1. Are the neighbors close in age? One of the greatest benefits of buying a home is getting to know your neighbors and having a true sense of community. But while neighbors of any age may be lovely people, having other young families on the block will go a long way toward creating a kid-friendly environment.
2. Is there adequate outdoor space? Buying a home with great outdoor area that’s safe for supervised play is a major win. If you prefer to have a home with less outdoor space consider a condominium or townhouse. A house with a smaller yard on a quiet street or cul-de-sac could also be a good choice, since you might be able to use the street as an extension of your front yard.
3. How are the schools? Your first instinct may be to look into the quality of the public school district—and you definitely should!—but if your kids are preschool age or younger, don’t forget to research nanny and day care options in the area. Do your research regarding school transportation including where the bus stop is, or what the walking path and/or driving route will be.
4. Is the kitchen large enough to accommodate the entire family? It’s often said the kitchen is the heart of the home, and for good reason. After all, you’ll be spending countless hours there over the years, whether you’re cooking and baking together, grabbing quick bowls of cereal in the morning, or working on school projects. A kitchen with an eat-in dining area, an island for bar stools, or even a desk area for homework time will give you plenty of room to do all of the above.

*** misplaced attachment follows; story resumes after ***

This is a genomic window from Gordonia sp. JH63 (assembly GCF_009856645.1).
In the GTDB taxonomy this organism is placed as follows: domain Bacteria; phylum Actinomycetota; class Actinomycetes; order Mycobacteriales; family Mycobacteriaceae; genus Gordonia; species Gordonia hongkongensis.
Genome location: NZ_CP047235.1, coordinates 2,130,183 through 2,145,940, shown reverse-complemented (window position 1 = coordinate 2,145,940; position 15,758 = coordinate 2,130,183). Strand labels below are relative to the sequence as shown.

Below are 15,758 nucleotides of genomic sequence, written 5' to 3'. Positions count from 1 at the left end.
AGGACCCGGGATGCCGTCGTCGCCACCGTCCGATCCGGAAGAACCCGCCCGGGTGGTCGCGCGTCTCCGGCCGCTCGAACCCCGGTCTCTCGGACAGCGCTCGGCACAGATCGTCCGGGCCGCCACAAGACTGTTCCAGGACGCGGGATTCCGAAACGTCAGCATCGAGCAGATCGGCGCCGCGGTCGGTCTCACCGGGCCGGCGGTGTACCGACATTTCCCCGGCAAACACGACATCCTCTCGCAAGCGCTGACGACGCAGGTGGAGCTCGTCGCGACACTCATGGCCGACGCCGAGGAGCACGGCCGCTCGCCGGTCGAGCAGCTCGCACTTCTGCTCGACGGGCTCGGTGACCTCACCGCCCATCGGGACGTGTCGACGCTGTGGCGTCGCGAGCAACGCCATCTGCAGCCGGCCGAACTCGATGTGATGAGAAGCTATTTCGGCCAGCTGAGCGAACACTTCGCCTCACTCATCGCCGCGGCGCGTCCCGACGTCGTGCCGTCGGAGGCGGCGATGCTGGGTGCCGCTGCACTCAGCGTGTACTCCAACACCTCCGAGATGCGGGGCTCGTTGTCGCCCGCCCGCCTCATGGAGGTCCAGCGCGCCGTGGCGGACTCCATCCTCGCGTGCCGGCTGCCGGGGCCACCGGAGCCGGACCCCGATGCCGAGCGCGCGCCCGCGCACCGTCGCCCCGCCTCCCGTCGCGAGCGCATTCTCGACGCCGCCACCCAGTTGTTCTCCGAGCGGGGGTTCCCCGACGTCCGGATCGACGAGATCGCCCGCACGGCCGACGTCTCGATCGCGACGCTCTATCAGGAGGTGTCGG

5. Is there a separate kids playroom? Open floor plans make it easy to keep an eye on kids while you’re in the kitchen, but a designated playroom off the living room or a finished basement helps keep toys in a contained area. You’ll still probably end up stepping on Legos, but having a dedicated room to store all those toys can help you keep the mess under control.
6. Is there a convenient entrance with storage? Kids of every age come with a whole lot of gear—from strollers and diaper bags during the baby stage to sports equipment when they get a little older. That’s why a mudroom or a large laundry room is ideal. It’s even better if it has its own outside entrance so older kids can drop off their stuff on the way in. If not, a foyer with storage space is a good alternative.
7. How’s the commute to work? Even the most perfect house isn’t perfect if you spend so much time getting to and from work you can’t help your kids get ready for school or see them before bedtime. Do a test run from any potential house to your workplace during rush hour.
8. Are there shops nearby? No matter how good you are at stocking your pantry and medicine cabinet, it’s inevitable that at some point, you’ll run out of diapers at the worst possible time or need to pick up medicine if baby spikes a fever. Having a grocery store or pharmacy a short drive or walk away will save you time and stress—especially if it’s open late.
If you have questions about buying or selling a home contact Lisa G 704-264-4941 or Liz B 704-607-9918